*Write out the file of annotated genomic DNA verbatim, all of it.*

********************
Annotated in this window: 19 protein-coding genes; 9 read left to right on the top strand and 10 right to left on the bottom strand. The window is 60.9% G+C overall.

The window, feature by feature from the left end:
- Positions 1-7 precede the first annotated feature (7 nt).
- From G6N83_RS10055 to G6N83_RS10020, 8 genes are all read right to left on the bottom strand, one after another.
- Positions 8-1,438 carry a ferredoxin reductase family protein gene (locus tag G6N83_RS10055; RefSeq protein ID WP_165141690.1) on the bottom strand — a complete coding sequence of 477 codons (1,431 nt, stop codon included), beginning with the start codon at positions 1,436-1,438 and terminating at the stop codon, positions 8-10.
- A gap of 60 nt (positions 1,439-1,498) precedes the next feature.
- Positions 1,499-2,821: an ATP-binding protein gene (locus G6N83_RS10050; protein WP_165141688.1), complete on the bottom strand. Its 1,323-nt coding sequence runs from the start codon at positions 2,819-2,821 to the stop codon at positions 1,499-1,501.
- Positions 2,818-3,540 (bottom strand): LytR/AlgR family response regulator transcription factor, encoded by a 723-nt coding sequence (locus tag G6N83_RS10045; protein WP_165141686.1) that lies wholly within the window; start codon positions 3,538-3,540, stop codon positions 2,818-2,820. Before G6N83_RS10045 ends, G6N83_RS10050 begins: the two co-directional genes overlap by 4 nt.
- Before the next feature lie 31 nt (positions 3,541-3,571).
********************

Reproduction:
Annotated in this window: 19 protein-coding genes; 9 read left to right on the top strand and 10 right to left on the bottom strand. The window is 60.9% G+C overall.

The window, feature by feature from the left end:
- Positions 1-7 precede the first annotated feature (7 nt).
- From G6N83_RS10055 to G6N83_RS10020, 8 genes are all read right to left on the bottom strand, one after another.
- Positions 8-1,438 carry a ferredoxin reductase family protein gene (locus tag G6N83_RS10055; RefSeq protein ID WP_165141690.1) on the bottom strand — a complete coding sequence of 477 codons (1,431 nt, stop codon included), beginning with the start codon at positions 1,436-1,438 and terminating at the stop codon, positions 8-10.
- A gap of 60 nt (positions 1,439-1,498) precedes the next feature.
- Positions 1,499-2,821: an ATP-binding protein gene (locus G6N83_RS10050; protein WP_165141688.1), complete on the bottom strand. Its 1,323-nt coding sequence runs from the start codon at positions 2,819-2,821 to the stop codon at positions 1,499-1,501.
- Positions 2,818-3,540 (bottom strand): LytR/AlgR family response regulator transcription factor, encoded by a 723-nt coding sequence (locus tag G6N83_RS10045; protein WP_165141686.1) that lies wholly within the window; start codon positions 3,538-3,540, stop codon positions 2,818-2,820. Before G6N83_RS10045 ends, G6N83_RS10050 begins: the two co-directional genes overlap by 4 nt.
- Before the next feature lie 31 nt (positions 3,541-3,571).